Can I deep fry a turkey breast??If so PLEASE let me know . Thank you Linda Paholich
maureen w 
Aug. 30, 2012 7:32 am
good morning. i have a stewing chicken thawed and would like to know how to cook it right.could you help me. image i am older and never cooked one. maureen
Sep. 24, 2012 9:30 am
Last year I went to a Food Festival and learned about cooking turkey upside down. If you absolutely have to have the nice browned turkey breast top, then this is not for you. Most people don't eat the skin any way so cooking it upside down is sooooo easy. It basted itself and was really nice and moist. Putsome paprika and herbs on the breast to help to brown the skin, or you can turn the turkey over when done and broil top. Same directions for cooking right side up. Also, it is recommended in several books and shows that poultry should not be stuffed. It takes longer to cook and that could make your bird dry out. Stuffing is just as good cooked in the oven separately.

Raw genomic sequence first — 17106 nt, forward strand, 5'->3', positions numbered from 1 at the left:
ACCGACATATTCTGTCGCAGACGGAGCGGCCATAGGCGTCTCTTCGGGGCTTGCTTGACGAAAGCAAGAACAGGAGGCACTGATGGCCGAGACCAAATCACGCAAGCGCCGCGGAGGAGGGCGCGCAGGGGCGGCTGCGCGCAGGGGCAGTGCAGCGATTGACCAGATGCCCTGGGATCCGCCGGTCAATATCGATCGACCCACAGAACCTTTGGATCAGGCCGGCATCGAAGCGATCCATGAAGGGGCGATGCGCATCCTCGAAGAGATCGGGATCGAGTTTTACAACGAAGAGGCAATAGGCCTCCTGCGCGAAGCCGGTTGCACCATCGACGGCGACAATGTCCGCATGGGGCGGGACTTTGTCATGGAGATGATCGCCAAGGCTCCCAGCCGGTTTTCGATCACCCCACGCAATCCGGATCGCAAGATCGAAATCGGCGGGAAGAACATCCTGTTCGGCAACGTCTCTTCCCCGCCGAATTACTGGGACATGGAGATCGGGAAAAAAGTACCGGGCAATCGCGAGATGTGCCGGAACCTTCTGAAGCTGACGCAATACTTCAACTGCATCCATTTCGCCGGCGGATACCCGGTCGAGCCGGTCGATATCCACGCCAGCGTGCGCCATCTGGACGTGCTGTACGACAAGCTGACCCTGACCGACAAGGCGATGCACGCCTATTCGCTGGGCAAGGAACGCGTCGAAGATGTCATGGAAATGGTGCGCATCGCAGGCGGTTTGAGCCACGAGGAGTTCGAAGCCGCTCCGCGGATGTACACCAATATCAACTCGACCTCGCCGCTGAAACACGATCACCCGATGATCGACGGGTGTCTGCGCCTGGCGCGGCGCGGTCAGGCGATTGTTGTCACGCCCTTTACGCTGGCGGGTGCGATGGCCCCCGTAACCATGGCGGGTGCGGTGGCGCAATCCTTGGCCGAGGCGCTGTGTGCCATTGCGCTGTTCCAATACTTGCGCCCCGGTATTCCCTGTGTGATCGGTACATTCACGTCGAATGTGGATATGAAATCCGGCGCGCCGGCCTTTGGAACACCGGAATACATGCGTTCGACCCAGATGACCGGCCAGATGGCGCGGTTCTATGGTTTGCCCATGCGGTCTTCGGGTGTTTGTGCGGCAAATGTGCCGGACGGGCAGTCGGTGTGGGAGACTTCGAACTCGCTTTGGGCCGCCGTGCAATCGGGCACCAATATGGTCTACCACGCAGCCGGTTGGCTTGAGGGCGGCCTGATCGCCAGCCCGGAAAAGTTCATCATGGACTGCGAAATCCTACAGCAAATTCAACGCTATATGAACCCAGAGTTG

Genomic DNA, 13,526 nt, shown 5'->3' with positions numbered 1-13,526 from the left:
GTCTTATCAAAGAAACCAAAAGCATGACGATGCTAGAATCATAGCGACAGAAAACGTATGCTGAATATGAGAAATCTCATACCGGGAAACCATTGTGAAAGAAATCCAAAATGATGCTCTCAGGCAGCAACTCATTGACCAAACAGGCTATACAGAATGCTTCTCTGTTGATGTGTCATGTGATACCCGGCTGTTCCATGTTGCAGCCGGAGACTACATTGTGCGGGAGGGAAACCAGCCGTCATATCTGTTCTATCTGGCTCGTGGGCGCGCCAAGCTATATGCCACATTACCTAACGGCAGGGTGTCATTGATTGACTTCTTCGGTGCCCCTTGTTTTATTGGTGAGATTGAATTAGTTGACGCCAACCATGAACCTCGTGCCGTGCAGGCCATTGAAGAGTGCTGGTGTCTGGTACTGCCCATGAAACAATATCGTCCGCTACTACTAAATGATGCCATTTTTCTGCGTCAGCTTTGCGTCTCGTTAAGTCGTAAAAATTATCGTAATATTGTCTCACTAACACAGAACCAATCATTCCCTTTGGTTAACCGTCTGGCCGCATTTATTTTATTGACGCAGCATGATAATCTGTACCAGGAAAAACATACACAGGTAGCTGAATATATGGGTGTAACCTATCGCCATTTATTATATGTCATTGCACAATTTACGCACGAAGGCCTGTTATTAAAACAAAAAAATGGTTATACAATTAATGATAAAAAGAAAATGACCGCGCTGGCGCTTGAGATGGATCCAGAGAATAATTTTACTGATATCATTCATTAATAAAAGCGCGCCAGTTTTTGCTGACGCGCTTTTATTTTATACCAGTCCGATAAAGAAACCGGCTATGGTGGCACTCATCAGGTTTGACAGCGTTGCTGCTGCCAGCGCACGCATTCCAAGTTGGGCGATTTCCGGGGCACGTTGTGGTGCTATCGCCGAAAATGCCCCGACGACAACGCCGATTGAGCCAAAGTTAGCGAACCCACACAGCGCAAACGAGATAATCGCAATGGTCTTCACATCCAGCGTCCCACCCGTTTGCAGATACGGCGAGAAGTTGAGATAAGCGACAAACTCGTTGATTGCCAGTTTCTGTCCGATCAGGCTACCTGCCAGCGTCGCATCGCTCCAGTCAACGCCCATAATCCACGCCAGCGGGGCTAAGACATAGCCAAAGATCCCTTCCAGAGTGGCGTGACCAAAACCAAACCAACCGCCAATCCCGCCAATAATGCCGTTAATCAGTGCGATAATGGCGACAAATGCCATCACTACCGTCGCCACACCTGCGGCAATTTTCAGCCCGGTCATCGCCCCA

May 7, 2013 11:47 am
Is it better to par-boil chicken pieces prior to putting it on the grill and can you still use a rub if you do? How long would you par-boil it? How long would you grill it?
Nov. 3, 2013 9:17 pm
I put some frozen chicken breasts in the crockpot intending to cook them on "high." At the end of the day I realized I'd accidentally set the crockpot on "warm." Did I create the perfect environment for Salmonella, thus needing to throw the chicken away? Or, is it possible to set the crock pot on "low" all night and let the chicken breasts cook? I'd rather be safe than sorry, but hate to throw away such a large amount of chicken (about 24 breast tenders).
Dec. 16, 2013 7:16 pm
Can I cook an extra turkey thigh with my turkey? We never seem to have enough dark meat.